• Do your best work and ask questions when needed.
  • Show that you’re reliable by arriving early and demonstrating that you’re a team player.
  • Dress professionally or if more casual, always neat and clean
  • Don’t gossip or get involved in office cliches as you never know who your potential boss could be.

Hopefully, we’ve provided some insight that may open your eyes to accepting a temporary opportunity. It’s essential to work with an experienced staffing solutions firm that knows your long-term career goals. They will get to know you, and while they’re actively looking for your next permanent position, a qualified staffing firm is best equipped to match you with a temporary job that aligns with your ultimate career goal.
In summary, a temp job may be exactly what is needed to continue to move forward on your career path.

Is Every Company Becoming a Technology Company?

The simple answer to the opening question is… “If the business wants to keep up, they are!”
Leading companies across various industries (healthcare, retail, finance, etc.) have eased into an operating model that has transformed their technology mindset from “business support” to “BUSINESS DRIVER!” Becoming a technology company doesn’t mean that each of these companies is changing their product or service to sell infrastructure, code, or software. In this era, a technology company utilizes technology as a critical proponent to enhancing its operations, experiences, and capabilities.

If every great company becomes a technology company, how can you use this to stand out further in your career?

Here are two simple but powerful points of advice:

EMBRACE the technology and RUN WITH IT

The amount of technology introduced into every person’s daily profession (devices, software, tools, machines, etc.) can be amazing and overwhelming at the same time. In fact, there are times where it probably seems like the technology makes jobs harder because it can be overwhelming enough just learning the new software and tools.

This fact has led to a heightened focus for employers to focus on what potential employees know how to do something AND the tools they use to do it! New technology and tools are being introduced into various professions every day! Some don’t stick around and while others can revolutionize a profession.

If you want to stand out, then embrace and master the technology you are exposed to because it could quickly be what separates you later on.


One of the most sought-after technology benefits is automation. Technology specialists worldwide are constantly looking at tasks and processes that can be automated for efficiency within any industry.

Some professionals might see this as a threat to their career, but solution thinkers should see this as the key to unlocking more time for impactful business creativity.

This goes back to embracing the technology, especially the technology allowing professionals to do their jobs better and faster. This best practice allows creative and forward thinkers to stand out.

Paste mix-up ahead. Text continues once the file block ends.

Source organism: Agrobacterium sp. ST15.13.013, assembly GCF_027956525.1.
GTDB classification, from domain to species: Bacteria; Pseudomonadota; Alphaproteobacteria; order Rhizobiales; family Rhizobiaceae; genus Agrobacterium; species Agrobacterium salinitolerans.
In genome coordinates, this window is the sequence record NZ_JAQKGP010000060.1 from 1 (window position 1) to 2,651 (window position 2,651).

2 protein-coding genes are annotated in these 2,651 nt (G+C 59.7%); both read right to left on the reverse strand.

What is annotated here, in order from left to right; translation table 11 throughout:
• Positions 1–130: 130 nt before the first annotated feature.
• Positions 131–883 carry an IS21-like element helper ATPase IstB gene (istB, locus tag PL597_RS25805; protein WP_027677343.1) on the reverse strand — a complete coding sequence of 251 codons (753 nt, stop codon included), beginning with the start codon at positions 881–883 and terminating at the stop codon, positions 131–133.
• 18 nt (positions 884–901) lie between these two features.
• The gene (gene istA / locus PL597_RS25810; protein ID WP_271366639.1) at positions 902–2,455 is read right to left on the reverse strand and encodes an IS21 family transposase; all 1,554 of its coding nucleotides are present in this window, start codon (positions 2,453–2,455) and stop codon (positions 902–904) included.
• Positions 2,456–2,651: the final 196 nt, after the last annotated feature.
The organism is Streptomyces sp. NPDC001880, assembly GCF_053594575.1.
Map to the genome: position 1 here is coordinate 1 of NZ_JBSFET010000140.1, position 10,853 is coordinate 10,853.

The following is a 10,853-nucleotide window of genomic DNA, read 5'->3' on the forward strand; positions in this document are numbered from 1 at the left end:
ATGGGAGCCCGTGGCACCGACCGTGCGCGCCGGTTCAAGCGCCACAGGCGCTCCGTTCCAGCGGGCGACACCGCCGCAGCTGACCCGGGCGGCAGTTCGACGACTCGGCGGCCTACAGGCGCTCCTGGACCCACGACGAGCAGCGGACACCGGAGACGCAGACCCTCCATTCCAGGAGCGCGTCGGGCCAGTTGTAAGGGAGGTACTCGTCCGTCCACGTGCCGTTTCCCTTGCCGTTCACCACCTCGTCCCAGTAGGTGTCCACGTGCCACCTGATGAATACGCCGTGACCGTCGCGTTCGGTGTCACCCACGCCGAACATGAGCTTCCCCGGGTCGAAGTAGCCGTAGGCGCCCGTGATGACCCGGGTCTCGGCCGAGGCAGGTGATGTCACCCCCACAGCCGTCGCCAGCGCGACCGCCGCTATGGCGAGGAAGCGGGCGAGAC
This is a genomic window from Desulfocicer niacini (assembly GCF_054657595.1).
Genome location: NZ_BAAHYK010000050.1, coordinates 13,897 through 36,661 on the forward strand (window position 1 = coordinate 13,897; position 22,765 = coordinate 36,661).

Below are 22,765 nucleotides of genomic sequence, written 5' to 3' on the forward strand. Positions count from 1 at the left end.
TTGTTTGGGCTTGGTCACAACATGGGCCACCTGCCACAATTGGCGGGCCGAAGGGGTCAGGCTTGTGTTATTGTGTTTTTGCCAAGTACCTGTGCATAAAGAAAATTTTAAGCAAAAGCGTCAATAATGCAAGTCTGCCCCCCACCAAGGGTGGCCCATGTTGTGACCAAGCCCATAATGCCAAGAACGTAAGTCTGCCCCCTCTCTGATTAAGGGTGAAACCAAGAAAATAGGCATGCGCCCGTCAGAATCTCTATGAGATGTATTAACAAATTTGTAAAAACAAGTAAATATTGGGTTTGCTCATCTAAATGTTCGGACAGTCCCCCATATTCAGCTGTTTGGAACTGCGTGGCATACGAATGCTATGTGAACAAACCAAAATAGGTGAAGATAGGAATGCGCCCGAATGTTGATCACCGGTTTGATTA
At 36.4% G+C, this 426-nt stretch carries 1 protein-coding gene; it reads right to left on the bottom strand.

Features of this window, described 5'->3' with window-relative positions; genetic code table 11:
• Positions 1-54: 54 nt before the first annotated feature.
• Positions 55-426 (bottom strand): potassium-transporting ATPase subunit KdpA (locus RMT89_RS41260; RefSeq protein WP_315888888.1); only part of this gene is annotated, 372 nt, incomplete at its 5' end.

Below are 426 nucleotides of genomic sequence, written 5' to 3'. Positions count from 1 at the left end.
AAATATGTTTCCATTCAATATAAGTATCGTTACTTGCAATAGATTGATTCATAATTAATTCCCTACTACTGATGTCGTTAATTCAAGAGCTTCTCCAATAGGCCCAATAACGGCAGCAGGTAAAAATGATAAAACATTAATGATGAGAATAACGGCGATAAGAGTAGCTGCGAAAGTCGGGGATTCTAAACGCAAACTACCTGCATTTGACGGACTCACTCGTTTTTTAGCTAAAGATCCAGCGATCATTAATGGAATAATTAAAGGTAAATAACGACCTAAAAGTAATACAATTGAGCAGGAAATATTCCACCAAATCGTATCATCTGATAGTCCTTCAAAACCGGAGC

In many leading companies, some leaders have emerged (the solutions thinkers) who are constantly looking for ways to have the most significant impact on the business AND are proactively looking at what advancements in technology and processes can help!

Think about it… What if you introduce your company to a technology that changed how they did business for the better?

In many leading companies, some leaders have emerged (the solutions thinkers) who are constantly looking for ways to have the most significant impact on the business AND are proactively looking at what advancements in technology and processes can help!
Technology is changing the world before our very eyes, and every great company WILL continue to transition into a “Technology Company.” A McKinsey study revealed that “60% of jobs will be transformed through the automation of component tasks by 2030.”
Chances are that your dream company is already taking the steps needed to become a “Technology Company” and embracing the advancements it brings. It’s time to stand out as the employee that can help them get there.

Remove Jargon from the Workplace

We should all embrace diversity in the workplace. Still, not everyone realizes some of the best practices we should consider to make it a comfortable workplace, especially when communicating verbally and in writing.

While other cultures may be well-versed in your language, they may not have an understanding of some of the jargon/slang we casually use.

It may be OK to use it in your leisure time, but it shouldn’t be acceptable at work unless you are 100% clear your co-workers “get” what you’re saying.

This way of thinking should also include outside vendors and your customers, or clients, as your whole environment should be all-inclusive.

For instance, some employers may use acronyms as a way of looking “in the know,” but if others have no idea what they mean, much could get lost in translation, which leads to a lack of engagement and a feeling of isolation for those who feel left out. Even if a vendor or colleague understands the business, it doesn’t mean they’re also familiar with all slang.

To follow are some examples of slang, which may surprise you, and should be avoided:
  • The elephant in the room
  • Big boy pants
  • Think outside the box
  • Out of pocket
  • Bite the bullet
  • The beauty of simplicity
Other forms of “slang” language have become a habit and can be confusing, such as “dude” or “ghosted.” There are many others, and if you use that vocabulary around other cultures, it may not be slang to them but simply confusing. The same goes with “y’all” or “dude.”
Think of the following scenario. You’re in a meeting, and the leader of the meeting says something like:

I don’t have the bandwidth to deal with this right now. We need boots on the ground to drill down to what the client needs. I need everyone to be crushing it ASAP.”